• Machine learning and microcontrollers   Google’s Pete Warden has a great series of screencast videos on how to enable ultra-low power machine learning at the edge.  No machine learning or microcontroller experience is necessary, and you can train models small enough to fit into any environment.

  • Reinforcement Learning in Public Policy   A group of researchers from Harvard and Salesforce Research used RLlib to derive AI-driven tax policies based on economic simulations. RL is used to model interactions between different players in the economy, including workers and governments.


  • Moscow's Facial Recognition Tech Will Outlast the Coronavirus   Here’s a compelling, high-stakes reminder that computer vision and other technology needed for contact tracing can also be used for mass surveillance.

  • Data collection and unification for forecasting epidemics  AI is the headline in this 60 Minutes segment, but I believe the key is the combining of multiple data sources. A similar data unification project in the UK (“Data can save us from COVID-19”) has produced real-time dashboards that give senior policy makers the information they need to make sound decisions.

  • Epidemic Modeling 103  Bruno Gonçalves describes how you can add confidence intervals and stochastic effects to your CoVID-19 models, to address common limitations of an epidemic model. Bruno was a recent guest on the Data Exchange podcast.

  • What Happens Next?  Speaking of epidemic simulations, the visualizations on this site are great teaching tools.  Check out these playable simulations to gain a greater understanding of what’s ahead in the next few months and years.

Virtual Conferences

Here’s an  are updates on events I’m involved with:

  • The Future of Machine Learning and AI   Two award-winning researchers - Michael Jordan and Ion Stoica - will speak on May 13 on the interplay between machine learning, decision science, and economics, and on the growing importance of distributed computing. Register here.

  • Automatic Forecasting   At the recent MLOps Virtual conference which I hosted, Perry Stephenson described how he uses the Databricks Platform to develop custom forecasting models for many different groups within Atlassian. He provides a very practical approach for how one can build, deploy, and manage many different ML models.

  • Understand the Ray ecosystem in a few minutes   I recorded this brief video to explain why Ray is generating buzz among machine learning enthusiasts and Python developers.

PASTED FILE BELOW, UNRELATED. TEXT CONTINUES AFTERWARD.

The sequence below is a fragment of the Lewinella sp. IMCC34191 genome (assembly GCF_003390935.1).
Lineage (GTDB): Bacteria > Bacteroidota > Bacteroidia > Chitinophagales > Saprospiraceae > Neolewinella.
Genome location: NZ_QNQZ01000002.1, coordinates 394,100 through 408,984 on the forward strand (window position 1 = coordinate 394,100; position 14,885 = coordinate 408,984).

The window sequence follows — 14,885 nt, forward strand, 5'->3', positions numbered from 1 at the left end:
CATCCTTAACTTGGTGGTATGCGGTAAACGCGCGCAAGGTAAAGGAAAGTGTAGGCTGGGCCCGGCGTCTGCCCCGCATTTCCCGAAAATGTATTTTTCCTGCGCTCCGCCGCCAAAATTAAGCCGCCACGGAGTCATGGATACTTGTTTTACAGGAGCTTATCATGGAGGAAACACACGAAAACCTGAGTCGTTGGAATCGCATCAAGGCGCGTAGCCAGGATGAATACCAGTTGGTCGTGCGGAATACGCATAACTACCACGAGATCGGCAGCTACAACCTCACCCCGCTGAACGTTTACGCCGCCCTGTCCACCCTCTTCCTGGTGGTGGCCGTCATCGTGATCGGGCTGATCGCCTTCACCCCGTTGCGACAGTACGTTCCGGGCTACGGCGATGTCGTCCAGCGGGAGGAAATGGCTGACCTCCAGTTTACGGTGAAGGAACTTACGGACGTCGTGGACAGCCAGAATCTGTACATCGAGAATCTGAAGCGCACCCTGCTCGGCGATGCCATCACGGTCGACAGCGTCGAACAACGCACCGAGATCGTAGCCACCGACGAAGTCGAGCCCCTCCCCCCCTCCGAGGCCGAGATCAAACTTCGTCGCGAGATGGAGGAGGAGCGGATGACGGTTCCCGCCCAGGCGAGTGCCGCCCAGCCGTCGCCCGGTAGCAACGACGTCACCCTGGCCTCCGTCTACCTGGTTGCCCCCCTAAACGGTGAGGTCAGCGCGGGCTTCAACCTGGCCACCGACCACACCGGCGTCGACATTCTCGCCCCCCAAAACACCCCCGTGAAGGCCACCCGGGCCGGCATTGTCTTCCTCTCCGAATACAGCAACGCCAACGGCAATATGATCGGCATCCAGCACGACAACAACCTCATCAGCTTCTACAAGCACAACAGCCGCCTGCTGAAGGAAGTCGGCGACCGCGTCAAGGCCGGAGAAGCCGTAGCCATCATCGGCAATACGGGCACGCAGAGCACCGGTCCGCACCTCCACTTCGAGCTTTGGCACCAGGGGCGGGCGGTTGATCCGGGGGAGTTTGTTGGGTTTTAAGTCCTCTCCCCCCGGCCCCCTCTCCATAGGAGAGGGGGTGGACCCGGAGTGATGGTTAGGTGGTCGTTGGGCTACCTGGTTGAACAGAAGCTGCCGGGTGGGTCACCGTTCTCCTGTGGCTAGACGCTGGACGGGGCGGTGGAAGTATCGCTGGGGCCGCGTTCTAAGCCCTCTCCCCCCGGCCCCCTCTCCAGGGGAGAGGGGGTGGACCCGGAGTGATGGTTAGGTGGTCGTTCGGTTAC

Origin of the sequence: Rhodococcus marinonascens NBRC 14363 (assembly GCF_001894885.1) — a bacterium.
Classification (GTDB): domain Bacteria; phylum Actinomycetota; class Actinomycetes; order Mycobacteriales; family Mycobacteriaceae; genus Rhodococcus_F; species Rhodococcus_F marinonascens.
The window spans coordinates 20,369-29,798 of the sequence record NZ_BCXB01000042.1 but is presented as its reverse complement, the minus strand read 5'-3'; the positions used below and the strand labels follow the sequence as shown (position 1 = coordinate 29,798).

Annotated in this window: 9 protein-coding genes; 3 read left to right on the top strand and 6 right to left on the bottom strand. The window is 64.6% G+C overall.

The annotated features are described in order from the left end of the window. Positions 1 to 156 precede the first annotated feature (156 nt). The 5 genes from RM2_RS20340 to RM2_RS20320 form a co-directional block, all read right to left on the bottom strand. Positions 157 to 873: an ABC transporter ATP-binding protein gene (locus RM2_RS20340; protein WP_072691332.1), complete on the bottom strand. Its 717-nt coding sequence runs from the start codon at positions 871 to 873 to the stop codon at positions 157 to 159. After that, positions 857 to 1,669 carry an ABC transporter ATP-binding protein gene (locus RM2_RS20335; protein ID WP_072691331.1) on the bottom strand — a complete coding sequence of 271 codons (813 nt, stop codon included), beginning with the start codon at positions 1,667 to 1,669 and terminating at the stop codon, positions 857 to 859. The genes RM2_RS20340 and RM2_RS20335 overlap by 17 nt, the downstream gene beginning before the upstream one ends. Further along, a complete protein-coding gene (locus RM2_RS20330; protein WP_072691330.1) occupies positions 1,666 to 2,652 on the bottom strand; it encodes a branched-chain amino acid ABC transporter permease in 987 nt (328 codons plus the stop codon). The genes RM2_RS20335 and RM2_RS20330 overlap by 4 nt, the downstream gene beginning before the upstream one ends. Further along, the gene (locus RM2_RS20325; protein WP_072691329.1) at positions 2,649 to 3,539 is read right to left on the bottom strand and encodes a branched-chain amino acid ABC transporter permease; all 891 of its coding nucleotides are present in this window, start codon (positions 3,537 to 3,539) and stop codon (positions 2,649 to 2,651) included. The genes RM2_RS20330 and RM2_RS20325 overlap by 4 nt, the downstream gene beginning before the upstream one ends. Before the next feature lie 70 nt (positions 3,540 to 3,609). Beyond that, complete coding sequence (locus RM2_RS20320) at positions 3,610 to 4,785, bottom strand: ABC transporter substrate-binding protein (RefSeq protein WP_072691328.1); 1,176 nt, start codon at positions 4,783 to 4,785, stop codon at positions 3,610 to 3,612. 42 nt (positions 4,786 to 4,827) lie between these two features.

Work and Hiring


If you enjoyed this newsletter, please support our work by encouraging your friends and colleagues to subscribe:

Ben Lorica edits the Gradient Flow newsletter. He is the Program Chair of the Spark+AI Summit, co-chair of the Ray Summit, and host of the Data Exchange podcast. You can follow him on Twitter @BigData.  This newsletter is produced by Gradient Flow Research.

Modeling Epidemics, the Future of AI, and Alternative History

Data Exchange podcast

Machine Learning tools and infrastructure

  • Understanding the Ray Ecosystem and CommunityIn this new post I co-wrote with Ion Stoica, we explain the reasons behind the growing popularity of Ray.

  • Demystifying AI Infrastructure  This recent post by my friend Assaf Araki, contains a landscape map that brings greater clarity to the AI ecosystem. The article charts the layers of the AI technical stack and the vendors within each layer.

  • TensorFlow vs. PyTorch chartA revealing look at the frequency of TensorFlow vs. PyTorch listings in recent job postings.

  • PyCaretThis month marks the release of version 1.0 (“the first stable release”) of this easy to use wrapper for scikit-learn, XGBoost, Microsoft LightGBM, spaCy and other libraries.

  • KDNuggets survey  The results of this survey from KDNuggets reveal varied expectations about the use and impact of AutoML over time, segmented by background and country of origin.

  • Apache Pulsar user survey  The first user survey from the Apache Pulsar PMC team tracks Pulsar’s adoption rate, hot features, and a look at real-time streaming applications.

  • MLflow Model Registry  As companies begin relying on machine learning, they need to be able to keep track of model versions, dependencies, permissions and other related assets. The newly announced MLflow Model Registry on the Databricks platform is poised to become a central hub for ML models in companies with teams that use machine learning in a variety of applications.


  • COVID-19 forecasts  Cornell uses machine learning to predict CoVID-19 activity in Chinese provinces in real-time, leveraging internet search data and news alerts, and combining them with estimates from mechanistic models.

  • Unemployment visualization  A striking visualization of the spike in the national unemployment rate in the US over recent decades.